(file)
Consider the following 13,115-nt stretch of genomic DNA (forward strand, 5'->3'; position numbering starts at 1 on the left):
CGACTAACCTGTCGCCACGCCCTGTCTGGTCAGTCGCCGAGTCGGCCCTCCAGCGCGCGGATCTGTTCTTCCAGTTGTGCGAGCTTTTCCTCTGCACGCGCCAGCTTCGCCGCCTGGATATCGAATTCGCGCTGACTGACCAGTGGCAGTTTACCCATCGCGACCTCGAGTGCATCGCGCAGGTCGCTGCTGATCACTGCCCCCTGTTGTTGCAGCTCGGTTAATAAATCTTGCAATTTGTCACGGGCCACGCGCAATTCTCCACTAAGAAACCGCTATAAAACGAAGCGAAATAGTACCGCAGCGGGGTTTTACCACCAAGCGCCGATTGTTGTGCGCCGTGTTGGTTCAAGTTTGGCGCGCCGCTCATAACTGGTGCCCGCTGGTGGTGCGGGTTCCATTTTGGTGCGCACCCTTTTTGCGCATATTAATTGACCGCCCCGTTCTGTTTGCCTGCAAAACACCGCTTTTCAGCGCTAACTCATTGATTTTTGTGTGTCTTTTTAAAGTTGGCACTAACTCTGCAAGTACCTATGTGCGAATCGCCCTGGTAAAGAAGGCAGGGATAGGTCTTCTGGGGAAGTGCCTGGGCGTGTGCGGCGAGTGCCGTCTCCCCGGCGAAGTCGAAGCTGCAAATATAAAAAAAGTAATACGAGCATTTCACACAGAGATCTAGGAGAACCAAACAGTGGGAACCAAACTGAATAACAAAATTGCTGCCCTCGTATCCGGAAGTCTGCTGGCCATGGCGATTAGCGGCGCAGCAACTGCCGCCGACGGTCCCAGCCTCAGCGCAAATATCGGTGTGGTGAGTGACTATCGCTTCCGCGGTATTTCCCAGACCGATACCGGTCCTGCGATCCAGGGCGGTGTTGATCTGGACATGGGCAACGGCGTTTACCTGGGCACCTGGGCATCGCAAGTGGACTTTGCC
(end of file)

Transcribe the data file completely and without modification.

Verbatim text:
Consider the following 13,115-nt stretch of genomic DNA (forward strand, 5'->3'; position numbering starts at 1 on the left):
CGACTAACCTGTCGCCACGCCCTGTCTGGTCAGTCGCCGAGTCGGCCCTCCAGCGCGCGGATCTGTTCTTCCAGTTGTGCGAGCTTTTCCTCTGCACGCGCCAGCTTCGCCGCCTGGATATCGAATTCGCGCTGACTGACCAGTGGCAGTTTACCCATCGCGACCTCGAGTGCATCGCGCAGGTCGCTGCTGATCACTGCCCCCTGTTGTTGCAGCTCGGTTAATAAATCTTGCAATTTGTCACGGGCCACGCGCAATTCTCCACTAAGAAACCGCTATAAAACGAAGCGAAATAGTACCGCAGCGGGGTTTTACCACCAAGCGCCGATTGTTGTGCGCCGTGTTGGTTCAAGTTTGGCGCGCCGCTCATAACTGGTGCCCGCTGGTGGTGCGGGTTCCATTTTGGTGCGCACCCTTTTTGCGCATATTAATTGACCGCCCCGTTCTGTTTGCCTGCAAAACACCGCTTTTCAGCGCTAACTCATTGATTTTTGTGTGTCTTTTTAAAGTTGGCACTAACTCTGCAAGTACCTATGTGCGAATCGCCCTGGTAAAGAAGGCAGGGATAGGTCTTCTGGGGAAGTGCCTGGGCGTGTGCGGCGAGTGCCGTCTCCCCGGCGAAGTCGAAGCTGCAAATATAAAAAAAGTAATACGAGCATTTCACACAGAGATCTAGGAGAACCAAACAGTGGGAACCAAACTGAATAACAAAATTGCTGCCCTCGTATCCGGAAGTCTGCTGGCCATGGCGATTAGCGGCGCAGCAACTGCCGCCGACGGTCCCAGCCTCAGCGCAAATATCGGTGTGGTGAGTGACTATCGCTTCCGCGGTATTTCCCAGACCGATACCGGTCCTGCGATCCAGGGCGGTGTTGATCTGGACATGGGCAACGGCGTTTACCTGGGCACCTGGGCATCGCAAGTGGACTTTGCC